...a problem.

Wait, what?

Yeah. A problem.

See, I felt fantastic out of the gate. So good, in fact, that my original race plan went quickly out the window. I had told myself to start at around an 8:05 min/mile pace and aim for negative splits, which would put me on track for a 3:25:00 marathon. But when I looked down at my watch after what felt like a slow, easy first mile and saw 7:46 staring back up at me, I got excited.

"Holy crap," I thought, stupidly. "I know I shouldn't keep up this pace, but that was too easy. Let's keep this pace and see if I can crush my PR!"

And, had I actually done that, I might have.

But I went full-idiot and did something worse: I sped up.

7:31
7:29
7:20
#beastmodeJVB
7:24
7:32
7:15
#Iamagoldengod
7:32
7:29
7:37
#untouchablemuthafucka
7:27
7:25
7:54
Wait...what?... No, that can't be right. My GPS watch just screwed up, right? Yeah, that's it. Don't let it go to your head, JVB. Just run your race.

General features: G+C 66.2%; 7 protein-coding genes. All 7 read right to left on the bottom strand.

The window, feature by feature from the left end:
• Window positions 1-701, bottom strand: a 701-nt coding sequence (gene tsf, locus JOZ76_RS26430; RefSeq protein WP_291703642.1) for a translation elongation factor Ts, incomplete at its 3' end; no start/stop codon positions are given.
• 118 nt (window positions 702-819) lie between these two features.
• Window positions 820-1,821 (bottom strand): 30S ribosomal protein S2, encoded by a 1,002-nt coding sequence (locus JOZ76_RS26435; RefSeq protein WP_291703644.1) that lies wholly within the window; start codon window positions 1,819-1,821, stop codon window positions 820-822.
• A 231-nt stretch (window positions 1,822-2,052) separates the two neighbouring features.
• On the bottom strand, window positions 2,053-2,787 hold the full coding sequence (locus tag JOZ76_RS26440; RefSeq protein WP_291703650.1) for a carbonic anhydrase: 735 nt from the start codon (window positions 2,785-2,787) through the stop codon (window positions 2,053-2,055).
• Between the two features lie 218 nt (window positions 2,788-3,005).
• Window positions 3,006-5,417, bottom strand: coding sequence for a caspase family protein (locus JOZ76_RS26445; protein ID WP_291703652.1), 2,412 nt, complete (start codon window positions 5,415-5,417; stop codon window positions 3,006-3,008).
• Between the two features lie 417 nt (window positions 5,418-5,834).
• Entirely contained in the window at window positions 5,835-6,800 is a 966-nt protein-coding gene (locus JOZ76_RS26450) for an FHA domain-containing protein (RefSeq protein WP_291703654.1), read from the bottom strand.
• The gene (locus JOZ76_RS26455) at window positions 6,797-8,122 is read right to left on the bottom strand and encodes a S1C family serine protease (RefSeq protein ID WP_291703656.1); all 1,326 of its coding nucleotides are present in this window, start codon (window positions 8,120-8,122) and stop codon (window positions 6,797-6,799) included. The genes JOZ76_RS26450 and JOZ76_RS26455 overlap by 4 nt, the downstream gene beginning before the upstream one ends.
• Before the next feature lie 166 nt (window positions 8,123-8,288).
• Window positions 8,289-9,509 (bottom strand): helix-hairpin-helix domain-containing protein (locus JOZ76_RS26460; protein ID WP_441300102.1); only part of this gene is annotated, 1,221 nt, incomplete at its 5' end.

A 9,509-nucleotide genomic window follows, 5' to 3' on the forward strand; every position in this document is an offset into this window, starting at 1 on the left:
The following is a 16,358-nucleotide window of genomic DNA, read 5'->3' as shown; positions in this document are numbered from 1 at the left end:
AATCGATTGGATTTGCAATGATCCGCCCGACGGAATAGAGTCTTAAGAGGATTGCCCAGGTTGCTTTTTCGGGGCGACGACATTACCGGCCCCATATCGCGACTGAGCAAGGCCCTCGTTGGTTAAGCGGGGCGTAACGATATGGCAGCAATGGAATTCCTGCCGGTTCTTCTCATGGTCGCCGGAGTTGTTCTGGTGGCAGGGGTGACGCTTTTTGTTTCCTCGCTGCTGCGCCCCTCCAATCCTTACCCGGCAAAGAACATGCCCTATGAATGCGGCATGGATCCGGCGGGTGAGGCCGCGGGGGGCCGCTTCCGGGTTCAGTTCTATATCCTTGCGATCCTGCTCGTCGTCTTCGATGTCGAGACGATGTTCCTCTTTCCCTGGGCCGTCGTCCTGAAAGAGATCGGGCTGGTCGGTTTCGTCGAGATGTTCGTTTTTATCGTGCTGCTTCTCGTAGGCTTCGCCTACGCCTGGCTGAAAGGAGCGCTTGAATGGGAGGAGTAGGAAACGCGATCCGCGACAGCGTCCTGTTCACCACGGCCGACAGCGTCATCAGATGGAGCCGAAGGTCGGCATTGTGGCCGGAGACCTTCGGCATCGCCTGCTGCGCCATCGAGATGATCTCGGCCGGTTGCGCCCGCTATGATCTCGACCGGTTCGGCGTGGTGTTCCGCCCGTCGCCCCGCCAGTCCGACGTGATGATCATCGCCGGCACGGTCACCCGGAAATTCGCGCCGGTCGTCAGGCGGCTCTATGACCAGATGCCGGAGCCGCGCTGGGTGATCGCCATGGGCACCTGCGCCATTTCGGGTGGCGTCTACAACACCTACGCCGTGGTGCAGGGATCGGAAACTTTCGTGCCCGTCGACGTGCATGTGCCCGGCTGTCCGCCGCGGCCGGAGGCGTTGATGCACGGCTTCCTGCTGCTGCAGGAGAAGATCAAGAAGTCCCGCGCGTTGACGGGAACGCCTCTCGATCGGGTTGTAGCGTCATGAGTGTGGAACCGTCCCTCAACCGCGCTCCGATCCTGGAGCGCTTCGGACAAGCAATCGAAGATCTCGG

6:59
....shit. That was a bad over-correction.
7:23
7:27
7:42
#um...what?...
7:46
8:04
#nonononooo
8:21
#commencedownwardspiral
8:44
8:48
#abort!abort!
9:42
#killmenow
10:16
10:14
10:17

I reached the half-marathon marker on pace to finish with a 3:17:56 time. But I had over-exerted my body in the first half of the race, depleting my fuel too early, and I ultimately struggled hard to finish with a final time of 3:33:53.

Was it the worst result in the world? No.

Am I mad at myself for greedily sabotaging my own race even though I knew better? You bet your ass. This was my eighth marathon and I made a newbie mistake.

Am I done trying to push myself past my boundaries? Come on now, get real. ;-)

~JVB



Tuesday, June 7, 2016

New Kicks on Doudy Draw

One of my goals as a runner is to escape the suburban streets when possible and run on the trails of Colorado. The scenery is better, the paths are more forgiving, and the elevation changes are much more drastic.